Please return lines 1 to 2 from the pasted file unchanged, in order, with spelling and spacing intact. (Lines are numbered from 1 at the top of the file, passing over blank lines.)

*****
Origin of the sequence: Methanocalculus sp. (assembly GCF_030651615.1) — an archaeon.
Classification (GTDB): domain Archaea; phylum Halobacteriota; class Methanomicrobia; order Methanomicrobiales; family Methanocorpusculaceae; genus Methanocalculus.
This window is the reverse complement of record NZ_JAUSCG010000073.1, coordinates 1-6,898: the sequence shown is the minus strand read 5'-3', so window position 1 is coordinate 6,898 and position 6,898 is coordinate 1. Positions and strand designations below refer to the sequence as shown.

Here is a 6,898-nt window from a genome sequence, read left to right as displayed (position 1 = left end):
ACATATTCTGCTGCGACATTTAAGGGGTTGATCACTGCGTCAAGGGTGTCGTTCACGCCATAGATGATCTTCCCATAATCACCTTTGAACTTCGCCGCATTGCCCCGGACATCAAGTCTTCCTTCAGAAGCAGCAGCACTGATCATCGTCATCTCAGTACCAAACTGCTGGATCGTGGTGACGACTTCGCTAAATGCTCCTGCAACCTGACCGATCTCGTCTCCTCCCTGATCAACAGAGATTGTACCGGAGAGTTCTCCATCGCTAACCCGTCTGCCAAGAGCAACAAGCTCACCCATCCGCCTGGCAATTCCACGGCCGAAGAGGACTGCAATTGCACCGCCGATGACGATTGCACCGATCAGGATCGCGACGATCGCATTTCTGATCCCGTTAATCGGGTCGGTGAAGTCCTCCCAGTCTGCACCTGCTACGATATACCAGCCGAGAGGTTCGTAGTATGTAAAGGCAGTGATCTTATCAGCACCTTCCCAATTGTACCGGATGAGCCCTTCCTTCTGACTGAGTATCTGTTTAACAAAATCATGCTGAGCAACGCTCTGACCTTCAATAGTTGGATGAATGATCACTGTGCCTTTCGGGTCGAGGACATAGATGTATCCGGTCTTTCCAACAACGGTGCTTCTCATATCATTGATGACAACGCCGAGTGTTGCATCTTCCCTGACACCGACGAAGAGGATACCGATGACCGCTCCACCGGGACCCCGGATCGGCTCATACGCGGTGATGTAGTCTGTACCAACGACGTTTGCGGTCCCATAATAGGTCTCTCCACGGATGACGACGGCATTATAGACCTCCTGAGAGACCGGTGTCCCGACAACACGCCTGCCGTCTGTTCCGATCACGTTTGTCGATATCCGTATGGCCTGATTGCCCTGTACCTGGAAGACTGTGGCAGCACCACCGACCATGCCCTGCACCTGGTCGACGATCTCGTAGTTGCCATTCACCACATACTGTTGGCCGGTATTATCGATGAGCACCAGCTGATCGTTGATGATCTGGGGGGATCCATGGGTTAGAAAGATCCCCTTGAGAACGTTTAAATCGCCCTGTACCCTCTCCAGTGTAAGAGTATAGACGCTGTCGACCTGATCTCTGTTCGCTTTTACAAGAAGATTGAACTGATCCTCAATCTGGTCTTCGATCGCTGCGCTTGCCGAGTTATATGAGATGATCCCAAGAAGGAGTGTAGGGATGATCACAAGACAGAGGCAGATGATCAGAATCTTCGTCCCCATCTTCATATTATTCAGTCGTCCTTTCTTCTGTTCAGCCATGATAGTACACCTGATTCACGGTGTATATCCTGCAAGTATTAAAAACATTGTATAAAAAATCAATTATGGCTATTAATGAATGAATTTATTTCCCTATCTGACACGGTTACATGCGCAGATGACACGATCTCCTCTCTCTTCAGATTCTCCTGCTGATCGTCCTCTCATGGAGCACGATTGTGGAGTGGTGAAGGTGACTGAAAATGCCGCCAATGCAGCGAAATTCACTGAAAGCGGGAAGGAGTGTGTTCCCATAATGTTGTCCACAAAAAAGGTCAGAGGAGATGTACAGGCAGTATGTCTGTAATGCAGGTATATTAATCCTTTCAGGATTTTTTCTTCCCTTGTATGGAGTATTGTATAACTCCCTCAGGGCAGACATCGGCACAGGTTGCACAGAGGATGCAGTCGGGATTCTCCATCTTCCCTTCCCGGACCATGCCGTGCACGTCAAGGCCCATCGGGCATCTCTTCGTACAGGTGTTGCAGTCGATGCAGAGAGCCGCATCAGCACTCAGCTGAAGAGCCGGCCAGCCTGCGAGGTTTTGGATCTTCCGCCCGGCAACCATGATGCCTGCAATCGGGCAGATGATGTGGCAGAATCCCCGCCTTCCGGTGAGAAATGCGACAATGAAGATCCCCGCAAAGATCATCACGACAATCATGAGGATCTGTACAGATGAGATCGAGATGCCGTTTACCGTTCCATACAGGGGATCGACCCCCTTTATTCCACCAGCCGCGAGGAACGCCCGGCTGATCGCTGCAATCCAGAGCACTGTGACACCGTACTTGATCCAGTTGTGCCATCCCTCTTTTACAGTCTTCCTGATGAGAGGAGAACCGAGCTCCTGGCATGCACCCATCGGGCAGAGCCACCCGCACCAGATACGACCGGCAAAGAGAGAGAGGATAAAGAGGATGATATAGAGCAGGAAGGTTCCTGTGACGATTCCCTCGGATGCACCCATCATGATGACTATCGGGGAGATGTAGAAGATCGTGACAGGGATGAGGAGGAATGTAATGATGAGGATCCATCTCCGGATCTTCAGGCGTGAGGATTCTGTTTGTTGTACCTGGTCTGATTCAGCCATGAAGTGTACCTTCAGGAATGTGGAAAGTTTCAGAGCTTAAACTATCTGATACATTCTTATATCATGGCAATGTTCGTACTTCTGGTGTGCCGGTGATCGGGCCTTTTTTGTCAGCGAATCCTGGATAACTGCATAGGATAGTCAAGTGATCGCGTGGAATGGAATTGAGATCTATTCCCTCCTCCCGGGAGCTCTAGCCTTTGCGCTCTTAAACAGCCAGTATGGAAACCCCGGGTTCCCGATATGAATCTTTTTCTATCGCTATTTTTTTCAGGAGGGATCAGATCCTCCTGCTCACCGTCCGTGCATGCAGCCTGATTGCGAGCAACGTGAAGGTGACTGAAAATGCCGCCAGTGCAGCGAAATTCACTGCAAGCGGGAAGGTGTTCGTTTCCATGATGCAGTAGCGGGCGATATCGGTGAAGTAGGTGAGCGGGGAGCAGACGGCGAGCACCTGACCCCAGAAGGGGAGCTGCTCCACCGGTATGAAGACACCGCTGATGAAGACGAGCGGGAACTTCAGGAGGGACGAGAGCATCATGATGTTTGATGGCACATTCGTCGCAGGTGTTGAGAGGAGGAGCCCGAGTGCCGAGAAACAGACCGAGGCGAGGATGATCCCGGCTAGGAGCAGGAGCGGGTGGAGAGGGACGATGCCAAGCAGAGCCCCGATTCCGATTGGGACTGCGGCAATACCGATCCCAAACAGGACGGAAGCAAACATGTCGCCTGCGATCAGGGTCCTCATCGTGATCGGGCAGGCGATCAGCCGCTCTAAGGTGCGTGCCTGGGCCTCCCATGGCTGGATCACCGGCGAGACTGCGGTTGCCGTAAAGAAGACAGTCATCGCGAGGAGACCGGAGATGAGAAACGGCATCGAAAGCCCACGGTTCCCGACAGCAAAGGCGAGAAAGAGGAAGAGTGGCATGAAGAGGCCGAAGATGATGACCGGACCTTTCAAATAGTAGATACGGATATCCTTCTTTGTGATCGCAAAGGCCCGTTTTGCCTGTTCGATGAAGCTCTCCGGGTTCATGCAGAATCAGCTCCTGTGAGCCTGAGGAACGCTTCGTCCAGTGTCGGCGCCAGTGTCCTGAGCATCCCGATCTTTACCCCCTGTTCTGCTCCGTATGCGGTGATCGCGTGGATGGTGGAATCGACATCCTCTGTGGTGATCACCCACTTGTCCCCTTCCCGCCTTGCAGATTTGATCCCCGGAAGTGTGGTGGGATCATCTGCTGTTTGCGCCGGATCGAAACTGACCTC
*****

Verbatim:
Origin of the sequence: Methanocalculus sp. (assembly GCF_030651615.1) — an archaeon.
Classification (GTDB): domain Archaea; phylum Halobacteriota; class Methanomicrobia; order Methanomicrobiales; family Methanocorpusculaceae; genus Methanocalculus.